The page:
Davos 2011: Nicolas Sarkozy 'will not let euro fail'
French President Nicolas Sarkozy has said France and Germany will never let the euro fail.
He acknowledged concerns about the future of the euro following bail-outs of Greece and the Irish Republic, as he addressed the World Economic Forum.
"Whether it be [German] Chancellor Merkel or myself, never will we turn our backs on the euro. Never will we abandon the euro," he said.
He added that those who bet against the euro should watch out for their money.
"The euro spells Europe. The euro is Europe and Europe has spelled 60 years of peace on our continent, therefore we will never let the euro go or be destroyed," he insisted.
France currently holds the presidency of the G20 and Mr Sarkozy was speaking about his vision for the group.
Dollar 'number one'
He is keen to negotiate a deal on currency reform during his tenure. But his call for a new international monetary system has received a cool response from the US, which sees it as an attempt to undermine the dollar.
The French president said he was not trying to weaken the US currency, adding that France was "deeply attached" to its friendship with the US.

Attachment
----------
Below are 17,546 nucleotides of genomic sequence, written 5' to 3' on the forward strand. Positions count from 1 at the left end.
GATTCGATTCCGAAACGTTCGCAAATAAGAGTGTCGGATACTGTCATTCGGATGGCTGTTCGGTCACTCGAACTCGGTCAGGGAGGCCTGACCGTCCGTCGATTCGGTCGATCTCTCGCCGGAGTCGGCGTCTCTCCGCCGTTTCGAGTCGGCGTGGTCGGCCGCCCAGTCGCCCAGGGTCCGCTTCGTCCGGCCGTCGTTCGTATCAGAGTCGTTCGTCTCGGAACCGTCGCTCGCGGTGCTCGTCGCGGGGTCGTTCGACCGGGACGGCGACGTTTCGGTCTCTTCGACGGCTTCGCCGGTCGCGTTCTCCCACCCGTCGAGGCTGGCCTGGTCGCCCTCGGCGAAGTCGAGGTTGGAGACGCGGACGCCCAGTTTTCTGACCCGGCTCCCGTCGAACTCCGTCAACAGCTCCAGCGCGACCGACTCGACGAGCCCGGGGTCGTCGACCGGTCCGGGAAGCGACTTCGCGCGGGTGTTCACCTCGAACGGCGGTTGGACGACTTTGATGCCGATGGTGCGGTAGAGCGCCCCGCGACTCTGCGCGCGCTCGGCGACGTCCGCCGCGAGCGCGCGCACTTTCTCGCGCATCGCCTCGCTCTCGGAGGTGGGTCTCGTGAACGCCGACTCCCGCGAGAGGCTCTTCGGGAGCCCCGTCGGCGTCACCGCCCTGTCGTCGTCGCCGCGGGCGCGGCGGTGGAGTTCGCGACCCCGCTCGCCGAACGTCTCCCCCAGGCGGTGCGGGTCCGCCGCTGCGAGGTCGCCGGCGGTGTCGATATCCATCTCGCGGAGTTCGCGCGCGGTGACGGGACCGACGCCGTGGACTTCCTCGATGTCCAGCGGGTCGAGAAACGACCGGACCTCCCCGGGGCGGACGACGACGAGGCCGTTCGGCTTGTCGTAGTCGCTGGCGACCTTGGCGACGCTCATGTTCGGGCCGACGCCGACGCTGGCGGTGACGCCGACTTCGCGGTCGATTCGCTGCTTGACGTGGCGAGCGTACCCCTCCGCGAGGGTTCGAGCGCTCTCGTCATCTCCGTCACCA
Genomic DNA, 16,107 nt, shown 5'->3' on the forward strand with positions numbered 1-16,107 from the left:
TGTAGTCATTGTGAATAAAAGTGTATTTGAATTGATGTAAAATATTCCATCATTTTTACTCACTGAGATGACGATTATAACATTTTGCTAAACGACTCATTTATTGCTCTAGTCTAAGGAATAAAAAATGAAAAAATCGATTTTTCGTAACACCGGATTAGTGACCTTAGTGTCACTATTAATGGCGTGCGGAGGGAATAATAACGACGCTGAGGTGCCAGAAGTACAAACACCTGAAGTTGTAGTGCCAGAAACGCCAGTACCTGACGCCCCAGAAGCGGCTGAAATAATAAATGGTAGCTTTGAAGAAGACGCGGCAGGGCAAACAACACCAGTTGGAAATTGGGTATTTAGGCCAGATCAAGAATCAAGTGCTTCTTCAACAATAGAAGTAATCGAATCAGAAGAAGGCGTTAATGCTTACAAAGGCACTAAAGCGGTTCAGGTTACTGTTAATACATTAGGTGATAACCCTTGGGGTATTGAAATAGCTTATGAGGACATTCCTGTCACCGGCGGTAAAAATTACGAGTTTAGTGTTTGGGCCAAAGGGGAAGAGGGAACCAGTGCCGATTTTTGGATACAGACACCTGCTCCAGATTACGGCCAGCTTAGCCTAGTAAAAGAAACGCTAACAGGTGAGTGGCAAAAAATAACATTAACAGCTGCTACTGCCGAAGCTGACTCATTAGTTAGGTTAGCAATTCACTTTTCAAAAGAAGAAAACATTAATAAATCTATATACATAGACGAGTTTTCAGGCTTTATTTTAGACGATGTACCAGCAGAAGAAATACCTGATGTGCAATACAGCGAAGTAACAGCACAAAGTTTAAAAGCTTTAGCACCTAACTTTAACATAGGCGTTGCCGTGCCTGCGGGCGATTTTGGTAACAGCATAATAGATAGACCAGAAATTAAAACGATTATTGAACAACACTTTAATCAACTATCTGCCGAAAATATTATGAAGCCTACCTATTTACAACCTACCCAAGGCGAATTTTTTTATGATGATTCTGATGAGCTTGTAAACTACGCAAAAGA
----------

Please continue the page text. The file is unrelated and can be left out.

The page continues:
"The dollar will continue to be the world's number one currency," he said.
He also called for the mandate of the International Monetary Fund (IMF) to be expanded to measure and enforce new rules on global economic imbalances.
He said the G20 should develop a set of indicators to define and measure imbalances on issues including currencies, trade and current accounts.
"I think it's worthwhile rethinking the IMF statutes to make it the organisation in charge of economic, financial and monetary policy co-ordination, and of enforcing the indicators."
French Finance Minister Christine Lagarde echoed these comments in a BBC World TV debate on global leadership.
"We want on the agenda of G20 the topic of global governance," she said, saying the roles of bodies like the World Trade Organization, the International Labour Organization and the UN's Food and Agriculture Organization - as well as the IMF - need to be looked at.
"We need to rebalance within those organisations and between the organisations so we can be effective and decisive not just in our speeches but in our actions," she said.